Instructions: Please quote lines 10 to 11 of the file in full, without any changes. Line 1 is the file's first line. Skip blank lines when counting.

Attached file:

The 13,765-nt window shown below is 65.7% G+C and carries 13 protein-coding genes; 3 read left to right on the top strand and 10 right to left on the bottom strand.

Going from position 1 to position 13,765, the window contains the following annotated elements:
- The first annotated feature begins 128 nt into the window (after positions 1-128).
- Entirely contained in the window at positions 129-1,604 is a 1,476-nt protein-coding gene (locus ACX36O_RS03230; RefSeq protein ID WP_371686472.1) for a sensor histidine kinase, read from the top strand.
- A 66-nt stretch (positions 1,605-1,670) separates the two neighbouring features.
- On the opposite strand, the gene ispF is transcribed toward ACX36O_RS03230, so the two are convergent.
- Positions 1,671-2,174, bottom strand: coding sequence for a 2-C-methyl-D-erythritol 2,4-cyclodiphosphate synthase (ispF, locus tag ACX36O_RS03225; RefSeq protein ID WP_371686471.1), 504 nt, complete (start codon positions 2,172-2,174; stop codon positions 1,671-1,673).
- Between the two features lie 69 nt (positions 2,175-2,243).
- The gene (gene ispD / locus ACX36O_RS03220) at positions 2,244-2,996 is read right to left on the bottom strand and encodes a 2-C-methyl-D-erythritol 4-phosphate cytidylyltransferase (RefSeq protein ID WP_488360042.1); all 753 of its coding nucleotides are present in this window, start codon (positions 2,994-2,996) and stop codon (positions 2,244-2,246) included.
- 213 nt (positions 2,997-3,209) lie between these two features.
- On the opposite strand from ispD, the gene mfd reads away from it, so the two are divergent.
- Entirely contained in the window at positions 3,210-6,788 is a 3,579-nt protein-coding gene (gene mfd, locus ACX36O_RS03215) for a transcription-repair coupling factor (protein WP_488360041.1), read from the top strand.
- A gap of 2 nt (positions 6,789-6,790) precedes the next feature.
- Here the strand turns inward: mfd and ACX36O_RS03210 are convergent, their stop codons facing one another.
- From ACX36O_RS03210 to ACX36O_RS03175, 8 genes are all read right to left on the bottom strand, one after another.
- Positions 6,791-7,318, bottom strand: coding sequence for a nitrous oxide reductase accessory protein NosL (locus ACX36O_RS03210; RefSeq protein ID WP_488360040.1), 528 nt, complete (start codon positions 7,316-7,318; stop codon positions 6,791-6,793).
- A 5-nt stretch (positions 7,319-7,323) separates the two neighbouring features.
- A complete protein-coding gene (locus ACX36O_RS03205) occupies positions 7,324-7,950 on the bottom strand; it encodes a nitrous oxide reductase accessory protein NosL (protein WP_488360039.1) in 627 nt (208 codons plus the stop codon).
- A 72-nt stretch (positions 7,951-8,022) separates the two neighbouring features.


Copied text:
- 213 nt (positions 2,997-3,209) lie between these two features.
- On the opposite strand from ispD, the gene mfd reads away from it, so the two are divergent.